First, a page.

Gender structure is learned by gender socialization, as people are pushed into different avenues of life, leading to different attitudes and behaviors. Most people in their life think, behave, and feel certain ways to follow the guidelines or what is considered to be the norm in their culture regarding men and women. This can be in relation to gender social institutions, whither it be from race, religion, culture, peers, or one’s surroundings. Gender structure is made up by how one acts, dresses, and their demeanor. Roles of men and women can be learned from childhood.
There are many risks that teenagers take when they decide to have a child at a young age. The baby, as well as the parents, may face long-time problems from the pregnancy. These problems may include school failure, poverty, and physical or mental illness. Babies born to teenagers are at greater risk for neglect and abuse than those of a woman. Teenage mothers may feel like they are being demanded to do the job and they may take their frustration out on the child (When 2000).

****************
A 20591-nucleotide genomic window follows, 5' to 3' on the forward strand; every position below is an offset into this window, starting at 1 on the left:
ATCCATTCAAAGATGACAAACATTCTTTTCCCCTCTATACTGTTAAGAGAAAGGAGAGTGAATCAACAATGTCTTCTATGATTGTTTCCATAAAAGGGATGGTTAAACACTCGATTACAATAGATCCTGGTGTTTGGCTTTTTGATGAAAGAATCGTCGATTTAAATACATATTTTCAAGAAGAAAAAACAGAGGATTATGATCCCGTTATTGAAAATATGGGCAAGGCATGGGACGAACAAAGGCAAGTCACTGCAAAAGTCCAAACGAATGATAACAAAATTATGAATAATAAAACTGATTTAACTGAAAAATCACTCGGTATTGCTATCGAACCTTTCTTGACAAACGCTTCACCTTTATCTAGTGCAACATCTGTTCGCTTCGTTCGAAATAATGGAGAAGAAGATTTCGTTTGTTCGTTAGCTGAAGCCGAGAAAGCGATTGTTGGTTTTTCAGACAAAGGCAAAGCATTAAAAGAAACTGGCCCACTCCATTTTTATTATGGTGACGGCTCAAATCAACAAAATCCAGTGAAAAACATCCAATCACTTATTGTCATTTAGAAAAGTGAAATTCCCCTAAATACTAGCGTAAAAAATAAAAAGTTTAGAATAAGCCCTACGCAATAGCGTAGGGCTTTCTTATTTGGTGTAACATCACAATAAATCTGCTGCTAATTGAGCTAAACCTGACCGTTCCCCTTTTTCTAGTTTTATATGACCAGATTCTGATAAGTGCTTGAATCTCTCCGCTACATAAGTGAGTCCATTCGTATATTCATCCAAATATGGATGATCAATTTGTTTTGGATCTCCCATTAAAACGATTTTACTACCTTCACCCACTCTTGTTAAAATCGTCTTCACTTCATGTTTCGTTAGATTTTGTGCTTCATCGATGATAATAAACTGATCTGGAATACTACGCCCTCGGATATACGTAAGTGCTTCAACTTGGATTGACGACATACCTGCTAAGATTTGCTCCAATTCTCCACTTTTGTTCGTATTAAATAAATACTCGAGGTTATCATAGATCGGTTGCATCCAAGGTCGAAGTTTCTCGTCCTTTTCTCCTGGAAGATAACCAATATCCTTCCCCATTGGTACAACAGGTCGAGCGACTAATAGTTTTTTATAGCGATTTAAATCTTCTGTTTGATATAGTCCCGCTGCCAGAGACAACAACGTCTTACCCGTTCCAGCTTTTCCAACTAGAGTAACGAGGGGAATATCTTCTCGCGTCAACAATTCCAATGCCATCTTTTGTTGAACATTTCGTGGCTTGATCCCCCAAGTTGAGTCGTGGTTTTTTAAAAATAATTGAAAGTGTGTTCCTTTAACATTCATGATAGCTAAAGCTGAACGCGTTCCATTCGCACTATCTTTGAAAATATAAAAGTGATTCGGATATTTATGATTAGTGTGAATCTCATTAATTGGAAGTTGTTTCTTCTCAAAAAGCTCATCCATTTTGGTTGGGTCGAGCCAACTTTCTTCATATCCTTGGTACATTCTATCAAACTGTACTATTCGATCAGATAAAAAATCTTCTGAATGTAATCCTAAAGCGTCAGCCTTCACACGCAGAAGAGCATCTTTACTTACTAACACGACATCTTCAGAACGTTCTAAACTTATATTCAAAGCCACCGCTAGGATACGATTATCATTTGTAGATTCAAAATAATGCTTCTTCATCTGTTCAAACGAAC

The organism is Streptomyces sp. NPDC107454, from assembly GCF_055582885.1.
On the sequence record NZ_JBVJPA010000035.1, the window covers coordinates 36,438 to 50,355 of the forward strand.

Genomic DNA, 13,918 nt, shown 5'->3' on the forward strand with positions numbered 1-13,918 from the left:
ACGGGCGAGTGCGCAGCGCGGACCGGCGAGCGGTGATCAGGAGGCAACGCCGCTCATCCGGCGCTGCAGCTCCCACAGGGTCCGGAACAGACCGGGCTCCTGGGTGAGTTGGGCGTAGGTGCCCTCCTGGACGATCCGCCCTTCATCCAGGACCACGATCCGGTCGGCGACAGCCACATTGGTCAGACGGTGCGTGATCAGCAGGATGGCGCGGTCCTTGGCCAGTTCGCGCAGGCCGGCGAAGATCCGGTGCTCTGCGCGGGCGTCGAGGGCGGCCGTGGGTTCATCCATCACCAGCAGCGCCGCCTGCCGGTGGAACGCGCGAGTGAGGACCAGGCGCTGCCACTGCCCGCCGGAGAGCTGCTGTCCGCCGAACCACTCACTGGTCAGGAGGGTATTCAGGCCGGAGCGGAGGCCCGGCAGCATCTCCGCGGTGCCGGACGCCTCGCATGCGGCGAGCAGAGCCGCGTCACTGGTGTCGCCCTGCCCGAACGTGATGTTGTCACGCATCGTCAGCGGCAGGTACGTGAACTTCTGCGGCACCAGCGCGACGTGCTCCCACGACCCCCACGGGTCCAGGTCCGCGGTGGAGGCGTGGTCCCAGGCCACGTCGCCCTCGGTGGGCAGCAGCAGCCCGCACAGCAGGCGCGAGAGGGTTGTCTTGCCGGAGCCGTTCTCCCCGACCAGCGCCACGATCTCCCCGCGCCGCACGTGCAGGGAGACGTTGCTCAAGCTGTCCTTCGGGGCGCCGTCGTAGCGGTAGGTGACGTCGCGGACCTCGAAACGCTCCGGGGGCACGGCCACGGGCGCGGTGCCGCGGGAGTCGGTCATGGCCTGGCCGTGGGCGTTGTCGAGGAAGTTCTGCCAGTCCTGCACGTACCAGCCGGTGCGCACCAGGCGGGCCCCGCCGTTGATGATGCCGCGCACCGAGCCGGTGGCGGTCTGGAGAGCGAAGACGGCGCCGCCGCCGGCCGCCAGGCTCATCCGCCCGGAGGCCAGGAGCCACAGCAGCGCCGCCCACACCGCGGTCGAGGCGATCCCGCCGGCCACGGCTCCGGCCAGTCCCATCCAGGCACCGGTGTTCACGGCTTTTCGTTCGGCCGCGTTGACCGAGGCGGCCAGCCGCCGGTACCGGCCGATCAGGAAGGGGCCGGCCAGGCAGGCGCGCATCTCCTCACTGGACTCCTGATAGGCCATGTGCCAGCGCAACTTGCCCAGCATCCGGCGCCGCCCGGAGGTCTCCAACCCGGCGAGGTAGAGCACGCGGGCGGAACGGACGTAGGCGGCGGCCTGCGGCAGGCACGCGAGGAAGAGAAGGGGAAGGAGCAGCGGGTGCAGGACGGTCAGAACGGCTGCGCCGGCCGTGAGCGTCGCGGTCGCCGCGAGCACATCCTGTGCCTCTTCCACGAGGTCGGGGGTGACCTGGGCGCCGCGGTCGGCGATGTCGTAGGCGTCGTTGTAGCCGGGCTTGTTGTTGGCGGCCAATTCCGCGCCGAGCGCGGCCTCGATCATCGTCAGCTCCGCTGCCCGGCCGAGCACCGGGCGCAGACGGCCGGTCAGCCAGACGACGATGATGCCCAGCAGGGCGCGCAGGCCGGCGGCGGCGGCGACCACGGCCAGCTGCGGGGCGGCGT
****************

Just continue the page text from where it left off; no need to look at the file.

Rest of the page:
This type of societal situation places parents in a state of Economic incapacity to fully support their children. These parents lack the necessary resources to facilitate the development of their children thereby exposing them to the vices of society. The high social and economic costs of teen pregnancy and child¬bearing can have short- and long-term negative consequences for teen parents, their children, and their community. Through recent research, it has been recognized that pregnancy and childbirth have a significant impact on educational outcomes of teen parents. These immediate and long-lasting effects continue for teen parents and their children even after adjusting for the factors that increased the teen’s risk for pregnancy—e.g., growing up in poverty, having parents with low levels of education, growing up in a single-parent family, and having low attachment to and performance in school.